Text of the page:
Daily Dispatches
Tamerlan Tsarnaev
Associated Press/Photo by Julia Malakie/The Lowell Sun
Tamerlan Tsarnaev

Midday Roundup: Suspected Boston bomber’s body finally laid to rest

Newsworthy

Buried. Late Wednesday night, the body of suspected Boston Marathon bomber Tamerlan Tsarnaev was spirited away from a Worcester, Mass., funeral home and buried at an undisclosed location outside the city. Tsarnaev’s uncle, Ruslan Tsarni, and Graham Putnam & Mahoney Funeral Parlors director Peter Stefan spent more than a week trying to find a final resting place for Tsarnaev’s remains, but no cemetery wanted to take him. Offers of burial plots came in from around Massachusetts and even Canada, but officials in each city said allowing Tsarnaev’s burial would not be in their best interest. Someone in the city of Worcester finally relented, police said in a statement this morning: “As a result of our public appeal for help a courageous and compassionate individual came forward to provide the assistance needed to properly bury the deceased. His body is no longer in the city of Worcester and is now entombed.” Police declined to disclose the location of the grave.

Preventable? The House Homeland Security Committee is meeting today to examine the events surrounding the Boston bombings and try to ascertain whether anything could have been done to prevent them. Sen. Joe Lieberman, I-Conn., said it was, adding that If federal officials had shared intelligence about the suspected bombers, Tamerlan and Dzhokhar Tsarnaev, with state and local law enforcement agencies, they would have been better prepared to act. That lack of communication “may be one of the most significant and painful takeaway lessons” from the incident, he said. During the hearing, Boston Police Commissioner Ed Davis said his office was not aware that federal investigators had ever questioned Tamerlan Tsarnaev or that Russian officials had concerns about the six months he spent in his former homeland in 2012.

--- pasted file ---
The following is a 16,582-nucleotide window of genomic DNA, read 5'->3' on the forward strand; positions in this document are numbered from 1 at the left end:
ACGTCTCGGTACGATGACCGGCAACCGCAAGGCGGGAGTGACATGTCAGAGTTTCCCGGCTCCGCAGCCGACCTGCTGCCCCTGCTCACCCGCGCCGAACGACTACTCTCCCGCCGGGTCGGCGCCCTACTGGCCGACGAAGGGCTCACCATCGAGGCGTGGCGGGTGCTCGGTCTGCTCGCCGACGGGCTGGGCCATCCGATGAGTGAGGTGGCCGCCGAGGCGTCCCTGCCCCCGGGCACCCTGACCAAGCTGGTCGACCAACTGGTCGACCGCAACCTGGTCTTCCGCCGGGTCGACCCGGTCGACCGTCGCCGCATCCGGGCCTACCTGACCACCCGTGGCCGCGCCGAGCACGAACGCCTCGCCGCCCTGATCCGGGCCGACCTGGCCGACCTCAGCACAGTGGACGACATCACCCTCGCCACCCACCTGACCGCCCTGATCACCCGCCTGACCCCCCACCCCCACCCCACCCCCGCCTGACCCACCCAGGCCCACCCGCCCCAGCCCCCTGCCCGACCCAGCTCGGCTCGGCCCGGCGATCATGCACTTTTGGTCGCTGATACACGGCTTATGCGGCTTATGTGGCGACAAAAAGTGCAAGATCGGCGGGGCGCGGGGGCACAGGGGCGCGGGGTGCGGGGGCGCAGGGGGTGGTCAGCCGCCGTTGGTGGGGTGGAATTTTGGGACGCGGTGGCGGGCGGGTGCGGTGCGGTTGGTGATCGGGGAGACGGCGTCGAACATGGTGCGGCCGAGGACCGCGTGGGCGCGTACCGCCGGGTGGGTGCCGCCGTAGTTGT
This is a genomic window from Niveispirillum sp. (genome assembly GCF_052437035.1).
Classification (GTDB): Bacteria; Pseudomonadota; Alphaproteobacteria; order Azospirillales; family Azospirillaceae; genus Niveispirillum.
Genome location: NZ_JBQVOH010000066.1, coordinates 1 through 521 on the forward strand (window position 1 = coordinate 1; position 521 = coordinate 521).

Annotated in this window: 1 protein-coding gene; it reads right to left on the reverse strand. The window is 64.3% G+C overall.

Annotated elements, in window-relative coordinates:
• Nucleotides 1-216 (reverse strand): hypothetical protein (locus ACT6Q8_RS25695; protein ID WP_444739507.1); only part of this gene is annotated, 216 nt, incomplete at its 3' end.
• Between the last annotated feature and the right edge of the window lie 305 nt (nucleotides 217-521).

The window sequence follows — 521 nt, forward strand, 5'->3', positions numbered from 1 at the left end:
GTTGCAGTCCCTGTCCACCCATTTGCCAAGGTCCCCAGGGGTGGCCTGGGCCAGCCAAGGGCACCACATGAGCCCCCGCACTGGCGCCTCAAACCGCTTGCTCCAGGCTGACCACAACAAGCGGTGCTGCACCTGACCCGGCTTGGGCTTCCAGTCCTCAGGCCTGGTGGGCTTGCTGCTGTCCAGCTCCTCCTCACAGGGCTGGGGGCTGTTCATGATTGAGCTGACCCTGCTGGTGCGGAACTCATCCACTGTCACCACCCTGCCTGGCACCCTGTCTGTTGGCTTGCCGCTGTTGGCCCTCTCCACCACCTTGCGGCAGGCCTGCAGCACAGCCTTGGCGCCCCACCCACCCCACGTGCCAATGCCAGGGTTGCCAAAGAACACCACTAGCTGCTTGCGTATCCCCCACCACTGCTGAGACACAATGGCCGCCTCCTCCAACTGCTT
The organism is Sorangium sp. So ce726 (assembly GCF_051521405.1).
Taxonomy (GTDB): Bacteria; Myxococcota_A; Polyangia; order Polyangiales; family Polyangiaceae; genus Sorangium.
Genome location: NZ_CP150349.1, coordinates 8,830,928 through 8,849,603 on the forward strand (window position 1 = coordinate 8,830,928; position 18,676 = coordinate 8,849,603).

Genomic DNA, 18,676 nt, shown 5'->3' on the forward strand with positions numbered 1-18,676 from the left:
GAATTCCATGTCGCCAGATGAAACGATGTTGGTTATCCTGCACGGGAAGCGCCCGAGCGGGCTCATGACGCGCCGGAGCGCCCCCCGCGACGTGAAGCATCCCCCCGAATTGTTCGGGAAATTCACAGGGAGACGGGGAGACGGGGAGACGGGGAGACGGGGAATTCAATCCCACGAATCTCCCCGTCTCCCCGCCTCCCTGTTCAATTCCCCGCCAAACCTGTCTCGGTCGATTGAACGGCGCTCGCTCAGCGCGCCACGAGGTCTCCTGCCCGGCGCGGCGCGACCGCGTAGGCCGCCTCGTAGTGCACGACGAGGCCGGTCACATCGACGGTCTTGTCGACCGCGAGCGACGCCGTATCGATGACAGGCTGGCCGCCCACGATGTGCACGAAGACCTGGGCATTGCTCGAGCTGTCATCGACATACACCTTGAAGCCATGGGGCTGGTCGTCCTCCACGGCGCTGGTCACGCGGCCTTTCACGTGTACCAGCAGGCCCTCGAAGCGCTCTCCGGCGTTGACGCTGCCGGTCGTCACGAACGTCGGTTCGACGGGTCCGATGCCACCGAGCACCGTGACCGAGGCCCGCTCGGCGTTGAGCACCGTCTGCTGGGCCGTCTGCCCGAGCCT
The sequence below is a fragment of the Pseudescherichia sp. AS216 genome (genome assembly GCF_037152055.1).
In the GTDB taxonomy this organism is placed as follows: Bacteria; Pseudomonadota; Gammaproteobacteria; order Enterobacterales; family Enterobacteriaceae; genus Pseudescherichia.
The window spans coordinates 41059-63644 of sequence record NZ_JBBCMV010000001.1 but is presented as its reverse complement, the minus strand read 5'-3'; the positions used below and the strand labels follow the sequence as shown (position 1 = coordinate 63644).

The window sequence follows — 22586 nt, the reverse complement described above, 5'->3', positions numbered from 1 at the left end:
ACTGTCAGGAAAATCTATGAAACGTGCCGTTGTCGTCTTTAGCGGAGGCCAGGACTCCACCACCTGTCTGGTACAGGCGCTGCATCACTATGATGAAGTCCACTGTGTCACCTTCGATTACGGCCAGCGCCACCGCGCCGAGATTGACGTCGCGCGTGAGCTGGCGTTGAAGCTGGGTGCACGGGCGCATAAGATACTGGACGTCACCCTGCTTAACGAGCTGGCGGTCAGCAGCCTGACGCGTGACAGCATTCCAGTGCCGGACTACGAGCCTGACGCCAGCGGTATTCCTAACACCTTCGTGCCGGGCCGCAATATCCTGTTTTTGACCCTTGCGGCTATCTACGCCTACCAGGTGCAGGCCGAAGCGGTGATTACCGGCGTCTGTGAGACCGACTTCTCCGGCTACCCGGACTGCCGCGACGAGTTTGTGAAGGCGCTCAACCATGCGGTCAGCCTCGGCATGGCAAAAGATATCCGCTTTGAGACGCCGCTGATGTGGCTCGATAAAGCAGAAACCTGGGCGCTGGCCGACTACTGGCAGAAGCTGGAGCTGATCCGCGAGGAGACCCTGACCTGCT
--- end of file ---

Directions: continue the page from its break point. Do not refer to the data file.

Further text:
Not a toy. More than 100,000 people have downloaded blueprints for the world’s first commercially available gun made out of plastic, according to the company that created the design. The so-called “Liberator” can be made on a 3-D printer and assembled by hand. Cody Wilson, the 25-year-old founder of Defense Distributed, hopes the gun will allow anyone who wants a firearm to get one without going through government loopholes, in both the United States and other countries. Gun control advocates say the weapon, which is virtually undetectable by current safety scanning technology, will unleash an avalanche of violence. New York Rep. Steve Israel and Sen. Chuck Schumer are trying to ban undetectable firearms in response to Defense Distributed’s release. But only a fraction of the people who downloaded the plans will actually be able to make the weapon, which must be printed on an expensive 3-D printer few people have access to.

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Relieved of command. Three Marine officers have been relieved of their command for their roles in the March explosion at Nevada’s Hawthorne Army Depot. The accident, caused by a mortar tube explosion, killed seven Marines and injured seven others. One sailor also was injured by the blast. Lt. Col. Andrew McNulty, Capt. Kelby Breivogel, and Chief Warrant Officer 3 Douglas Derring, all stationed at North Carolina’s Camp Lejeune, will remain active duty Marines. Lt. Peter Koerner, a spokesman for the 2nd Marine Division, said Thursday that McNulty was relieved because of a loss of confidence in his ability to command the battalion.

Leigh Jones
Leigh Jones

Leigh lives in Atlanta and is the managing editor of WORLD's website.

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